I never questioned the quality of the sample raw files I find on the net, but I then did .. thinking maybe this was the problem.
    After much searching I can't fault the sample raw files I find. Many from imaging resource, but not exclusively.

    After opening and comparing both the Df and D4s files up to about ISO12800 they are identical. Df uses a bit less NR in camera(hidden settings), but with NR cancellled, they are identical anyhow.

    But from ISO 25600, the D4s is better. This advantage is 1/. to be expected in real life 2/. very small 3/. in opposition to what DXO claim!

    At ISO 51200 Df is obviously cleaner(with all NR off again).

    Strange thing is, and without knowing every detail of DXO's processes .. DXO themselves have a graph for ISO which in effect contradicts their own scores for low light ISO.

    At high ISO, the graph of SNR on a Df/D4s comparison shows a higher SNR for the D4s compared to the Df. Yet the Df is the low light king in terms of scores.

    Like their lenses .. it just doesn't make any sense on how they come to the conclusion of their lens scores.

    Lens 1 with a lower CA score(ie better CA compared to Lens 2), with a higher sharpness score, better vignetting score, better transmission score still scores an overall lower lens score than Lens 2 does.
    It really makes no sense why the seemingly better lens(with better individual scores for each category can result in a lower overall score.

  16. #16
    Who let the rabble in? Lance B's Avatar
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    Quote Originally Posted by Hamster View Post
    The way I look at it is, how would Adams' or Doisneau's gear score.

    No the DxoMark doesn't matter one bit when I am choosing something (and this is from an engineer!). As others have said, real world practical feedback and a bunch of reviews from photographers who have used the gear is useful. Scores, not so much.
    Hmm. Those guys didn't shoot birds, animals, fashion, macro, print large detailed landscapes. For those that do, DXO Mark is valuable.

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    Ausphotography Veteran
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    Rick, I thank you and all others, for your informative and respected comments. Yes most decisions are a compromise, and folk who see only in B&W probably get more sleep.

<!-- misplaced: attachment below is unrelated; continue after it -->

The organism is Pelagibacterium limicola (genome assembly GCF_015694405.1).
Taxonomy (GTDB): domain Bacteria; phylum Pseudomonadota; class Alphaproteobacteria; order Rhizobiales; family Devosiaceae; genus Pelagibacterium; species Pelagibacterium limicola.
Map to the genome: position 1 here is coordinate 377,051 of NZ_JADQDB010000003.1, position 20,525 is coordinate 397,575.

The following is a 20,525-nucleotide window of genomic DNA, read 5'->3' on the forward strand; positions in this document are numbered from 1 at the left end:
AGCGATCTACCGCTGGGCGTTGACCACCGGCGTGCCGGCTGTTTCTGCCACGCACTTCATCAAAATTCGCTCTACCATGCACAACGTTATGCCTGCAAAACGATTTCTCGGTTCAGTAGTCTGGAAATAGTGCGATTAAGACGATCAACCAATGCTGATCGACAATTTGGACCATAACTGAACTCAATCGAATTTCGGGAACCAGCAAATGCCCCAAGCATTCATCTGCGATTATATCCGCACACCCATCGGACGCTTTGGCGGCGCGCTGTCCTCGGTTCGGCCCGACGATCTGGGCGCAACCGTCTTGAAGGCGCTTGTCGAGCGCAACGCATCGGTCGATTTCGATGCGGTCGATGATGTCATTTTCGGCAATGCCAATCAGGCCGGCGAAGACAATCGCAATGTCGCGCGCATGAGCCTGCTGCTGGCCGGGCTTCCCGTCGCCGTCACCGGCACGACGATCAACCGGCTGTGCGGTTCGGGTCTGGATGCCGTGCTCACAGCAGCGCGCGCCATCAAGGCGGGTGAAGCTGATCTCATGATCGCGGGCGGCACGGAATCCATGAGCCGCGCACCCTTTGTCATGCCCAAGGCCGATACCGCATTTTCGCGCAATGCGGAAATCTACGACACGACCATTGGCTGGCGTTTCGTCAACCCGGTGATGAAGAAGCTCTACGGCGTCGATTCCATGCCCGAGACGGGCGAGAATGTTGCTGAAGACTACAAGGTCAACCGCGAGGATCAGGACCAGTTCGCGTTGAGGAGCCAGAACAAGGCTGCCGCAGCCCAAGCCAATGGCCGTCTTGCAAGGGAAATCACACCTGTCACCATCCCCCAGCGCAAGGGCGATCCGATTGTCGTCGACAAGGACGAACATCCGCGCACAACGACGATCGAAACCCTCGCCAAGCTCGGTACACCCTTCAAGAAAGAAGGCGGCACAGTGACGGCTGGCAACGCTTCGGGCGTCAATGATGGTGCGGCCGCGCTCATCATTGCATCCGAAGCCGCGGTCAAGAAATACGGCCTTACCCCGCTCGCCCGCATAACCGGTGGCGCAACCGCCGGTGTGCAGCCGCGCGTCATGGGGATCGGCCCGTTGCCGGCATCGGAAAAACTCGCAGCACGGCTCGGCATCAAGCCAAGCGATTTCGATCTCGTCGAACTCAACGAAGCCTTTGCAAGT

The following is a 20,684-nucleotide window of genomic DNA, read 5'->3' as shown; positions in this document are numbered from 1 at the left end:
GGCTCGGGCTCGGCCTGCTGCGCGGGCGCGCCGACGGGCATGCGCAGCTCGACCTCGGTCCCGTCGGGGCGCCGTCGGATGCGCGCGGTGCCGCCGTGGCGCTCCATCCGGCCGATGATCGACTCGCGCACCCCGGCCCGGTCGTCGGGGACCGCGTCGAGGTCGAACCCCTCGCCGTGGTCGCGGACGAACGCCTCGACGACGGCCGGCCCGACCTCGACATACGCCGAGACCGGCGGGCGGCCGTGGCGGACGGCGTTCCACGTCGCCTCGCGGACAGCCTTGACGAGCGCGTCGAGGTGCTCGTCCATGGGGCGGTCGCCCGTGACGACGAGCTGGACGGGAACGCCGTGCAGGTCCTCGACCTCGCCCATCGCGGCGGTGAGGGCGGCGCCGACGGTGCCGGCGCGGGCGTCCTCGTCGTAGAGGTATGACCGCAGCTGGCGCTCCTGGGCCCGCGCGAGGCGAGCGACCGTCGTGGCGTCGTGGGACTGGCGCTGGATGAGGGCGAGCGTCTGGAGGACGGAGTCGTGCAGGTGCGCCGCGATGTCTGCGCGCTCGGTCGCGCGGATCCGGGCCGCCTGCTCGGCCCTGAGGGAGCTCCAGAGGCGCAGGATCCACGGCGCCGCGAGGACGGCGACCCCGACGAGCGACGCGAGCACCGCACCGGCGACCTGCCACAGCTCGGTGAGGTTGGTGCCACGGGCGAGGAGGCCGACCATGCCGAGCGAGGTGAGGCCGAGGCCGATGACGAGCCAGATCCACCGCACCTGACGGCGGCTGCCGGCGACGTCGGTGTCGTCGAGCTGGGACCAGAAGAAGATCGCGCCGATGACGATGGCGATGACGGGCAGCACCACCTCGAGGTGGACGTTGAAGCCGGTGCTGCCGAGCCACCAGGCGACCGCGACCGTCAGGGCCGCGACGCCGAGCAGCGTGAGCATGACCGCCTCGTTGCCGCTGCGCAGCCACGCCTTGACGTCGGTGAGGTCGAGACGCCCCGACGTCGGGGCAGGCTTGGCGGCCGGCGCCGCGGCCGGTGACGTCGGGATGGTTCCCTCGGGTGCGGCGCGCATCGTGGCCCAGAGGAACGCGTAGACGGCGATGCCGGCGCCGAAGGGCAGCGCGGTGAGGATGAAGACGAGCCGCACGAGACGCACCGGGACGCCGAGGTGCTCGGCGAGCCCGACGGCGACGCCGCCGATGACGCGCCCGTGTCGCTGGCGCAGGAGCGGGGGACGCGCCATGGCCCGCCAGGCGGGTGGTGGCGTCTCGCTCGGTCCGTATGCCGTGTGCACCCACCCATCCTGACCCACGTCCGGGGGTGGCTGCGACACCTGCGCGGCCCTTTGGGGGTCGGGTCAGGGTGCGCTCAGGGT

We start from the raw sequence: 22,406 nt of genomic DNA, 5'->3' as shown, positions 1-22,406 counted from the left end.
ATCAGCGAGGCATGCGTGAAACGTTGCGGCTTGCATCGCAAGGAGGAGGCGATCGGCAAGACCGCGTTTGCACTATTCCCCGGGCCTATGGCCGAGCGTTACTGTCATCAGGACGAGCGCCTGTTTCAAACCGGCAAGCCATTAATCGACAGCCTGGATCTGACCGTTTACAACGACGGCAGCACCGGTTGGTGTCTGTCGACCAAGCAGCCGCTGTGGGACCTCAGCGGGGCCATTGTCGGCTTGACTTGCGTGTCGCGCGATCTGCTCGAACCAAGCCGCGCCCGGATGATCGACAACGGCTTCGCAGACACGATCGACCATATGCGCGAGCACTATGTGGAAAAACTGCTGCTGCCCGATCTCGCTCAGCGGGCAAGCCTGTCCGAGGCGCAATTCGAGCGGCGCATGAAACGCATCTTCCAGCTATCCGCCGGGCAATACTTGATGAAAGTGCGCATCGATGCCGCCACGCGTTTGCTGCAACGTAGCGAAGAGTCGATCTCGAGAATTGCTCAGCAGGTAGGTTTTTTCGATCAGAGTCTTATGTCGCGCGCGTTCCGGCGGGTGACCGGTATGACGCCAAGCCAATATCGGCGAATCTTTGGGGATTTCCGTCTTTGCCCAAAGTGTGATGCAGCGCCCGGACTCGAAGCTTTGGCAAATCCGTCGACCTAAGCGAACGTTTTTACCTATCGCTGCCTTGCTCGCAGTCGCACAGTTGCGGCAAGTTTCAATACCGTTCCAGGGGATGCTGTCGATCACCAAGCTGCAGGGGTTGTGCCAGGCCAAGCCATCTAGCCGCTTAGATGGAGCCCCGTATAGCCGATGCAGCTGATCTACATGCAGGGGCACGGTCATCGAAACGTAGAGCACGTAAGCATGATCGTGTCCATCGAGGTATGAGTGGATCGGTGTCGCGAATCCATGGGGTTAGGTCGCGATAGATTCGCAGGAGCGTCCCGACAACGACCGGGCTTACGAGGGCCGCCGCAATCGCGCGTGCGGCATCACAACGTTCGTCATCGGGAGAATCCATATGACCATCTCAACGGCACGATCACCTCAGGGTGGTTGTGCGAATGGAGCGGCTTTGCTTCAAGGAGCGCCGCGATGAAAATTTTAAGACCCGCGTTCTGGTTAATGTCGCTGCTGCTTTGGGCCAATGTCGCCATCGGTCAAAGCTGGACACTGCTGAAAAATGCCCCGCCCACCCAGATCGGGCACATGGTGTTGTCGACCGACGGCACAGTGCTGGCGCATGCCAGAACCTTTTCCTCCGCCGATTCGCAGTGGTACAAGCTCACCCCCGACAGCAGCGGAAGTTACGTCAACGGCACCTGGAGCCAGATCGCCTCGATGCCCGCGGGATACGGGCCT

Many of you use DxOMark and the like as a tool in decision making, and I am now comfortable to do likewise. As Arthur comments, AP members are a great repository of knowledge photographic.

  18. #18
    Ausphotography Regular Hamster's Avatar
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    Quote Originally Posted by Lance B View Post
    Hmm. Those guys didn't shoot birds, animals, fashion, macro, print large detailed landscapes. For those that do, DXO Mark is valuable.
    Sure they did ( not those two specifically :-)) but it was all still done. And the best did it with gear that wouldn't even reach the bottom of the scale now. The gear they used wasn't what made them icons, and it won't be what does they same for anyone reading a dxomark score.
    Note, I'm agreeing with the consensus here, just saying that in the grand scheme of things I believe a score to be pretty insignificant. A full frame sensor and L glass has sure made my life easier on the technical side, but capture the imagination of your audience and they don't care one iota if there's a bit of vignetting out wide. In fact, it's ironic that with today's fantastic optics people will add vignetting or an out of date film effect. Again, I'm not saying I don't like them, just observing the irony.

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    Member Nick Cliff's Avatar
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    I have to say I agree that "wettems" Rockwell is a good laugh and a very rough guide from my experience. Two sites I have found interesting and perhaps less biased if not mentioned previously are the LensRentals site in the (USA) and Lens Tip in (Poland). Both sites also have historical knowledge that may be of some interest.

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    A royal pain in the bum! arthurking83's Avatar
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    Quote Originally Posted by Nick Cliff View Post
    .... Two sites I have found interesting and perhaps less biased if not mentioned previously are the LensRentals site in the (USA) and Lens Tip in (Poland)..... .
    Agreed!

    Lens Rentals are great(mainly for lenses, but some other stuff too) because of the overall and general breadth of the reporting.
    ie. large sample collection that averages out the good and the bad : reporting of what you can expect at the top end with the good, and what to look for at the bottom end with the bad.

    AFAIK tho they don't really do camera comparisons as such .. more so durability and technical issues.

    I've seen Lens Tip, and remember they did some interesting comparisons with some filters which seemed to be good info.
    I haven't really read many of their other camera/lens reviews tho.